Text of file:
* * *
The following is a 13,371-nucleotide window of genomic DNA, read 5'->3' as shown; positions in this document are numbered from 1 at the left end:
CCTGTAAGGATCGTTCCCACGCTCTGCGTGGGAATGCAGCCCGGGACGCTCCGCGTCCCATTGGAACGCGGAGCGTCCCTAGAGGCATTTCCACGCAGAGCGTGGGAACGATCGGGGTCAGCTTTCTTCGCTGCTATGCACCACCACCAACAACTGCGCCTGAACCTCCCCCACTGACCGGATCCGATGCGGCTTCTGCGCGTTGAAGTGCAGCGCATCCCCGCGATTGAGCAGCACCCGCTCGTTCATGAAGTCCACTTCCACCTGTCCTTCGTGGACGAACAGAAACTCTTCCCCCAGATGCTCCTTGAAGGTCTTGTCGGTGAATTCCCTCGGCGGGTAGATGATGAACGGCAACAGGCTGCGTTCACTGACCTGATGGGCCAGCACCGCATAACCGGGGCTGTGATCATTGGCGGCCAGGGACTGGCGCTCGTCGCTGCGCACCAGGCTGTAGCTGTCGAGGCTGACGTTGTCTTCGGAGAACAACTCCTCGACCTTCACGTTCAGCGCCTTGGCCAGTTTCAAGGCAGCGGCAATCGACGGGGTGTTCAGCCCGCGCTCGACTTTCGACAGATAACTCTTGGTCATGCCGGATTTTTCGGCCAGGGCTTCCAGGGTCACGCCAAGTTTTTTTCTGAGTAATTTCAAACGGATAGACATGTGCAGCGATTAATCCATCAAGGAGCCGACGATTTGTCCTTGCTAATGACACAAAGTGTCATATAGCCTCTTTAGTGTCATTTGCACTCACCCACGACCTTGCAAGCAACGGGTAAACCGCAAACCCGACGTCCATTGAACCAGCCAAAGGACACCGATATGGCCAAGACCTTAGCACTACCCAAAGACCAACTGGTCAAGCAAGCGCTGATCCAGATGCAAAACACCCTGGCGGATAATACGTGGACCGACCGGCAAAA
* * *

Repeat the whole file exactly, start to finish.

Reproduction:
The following is a 13,371-nucleotide window of genomic DNA, read 5'->3' as shown; positions in this document are numbered from 1 at the left end:
CCTGTAAGGATCGTTCCCACGCTCTGCGTGGGAATGCAGCCCGGGACGCTCCGCGTCCCATTGGAACGCGGAGCGTCCCTAGAGGCATTTCCACGCAGAGCGTGGGAACGATCGGGGTCAGCTTTCTTCGCTGCTATGCACCACCACCAACAACTGCGCCTGAACCTCCCCCACTGACCGGATCCGATGCGGCTTCTGCGCGTTGAAGTGCAGCGCATCCCCGCGATTGAGCAGCACCCGCTCGTTCATGAAGTCCACTTCCACCTGTCCTTCGTGGACGAACAGAAACTCTTCCCCCAGATGCTCCTTGAAGGTCTTGTCGGTGAATTCCCTCGGCGGGTAGATGATGAACGGCAACAGGCTGCGTTCACTGACCTGATGGGCCAGCACCGCATAACCGGGGCTGTGATCATTGGCGGCCAGGGACTGGCGCTCGTCGCTGCGCACCAGGCTGTAGCTGTCGAGGCTGACGTTGTCTTCGGAGAACAACTCCTCGACCTTCACGTTCAGCGCCTTGGCCAGTTTCAAGGCAGCGGCAATCGACGGGGTGTTCAGCCCGCGCTCGACTTTCGACAGATAACTCTTGGTCATGCCGGATTTTTCGGCCAGGGCTTCCAGGGTCACGCCAAGTTTTTTTCTGAGTAATTTCAAACGGATAGACATGTGCAGCGATTAATCCATCAAGGAGCCGACGATTTGTCCTTGCTAATGACACAAAGTGTCATATAGCCTCTTTAGTGTCATTTGCACTCACCCACGACCTTGCAAGCAACGGGTAAACCGCAAACCCGACGTCCATTGAACCAGCCAAAGGACACCGATATGGCCAAGACCTTAGCACTACCCAAAGACCAACTGGTCAAGCAAGCGCTGATCCAGATGCAAAACACCCTGGCGGATAATACGTGGACCGACCGGCAAAA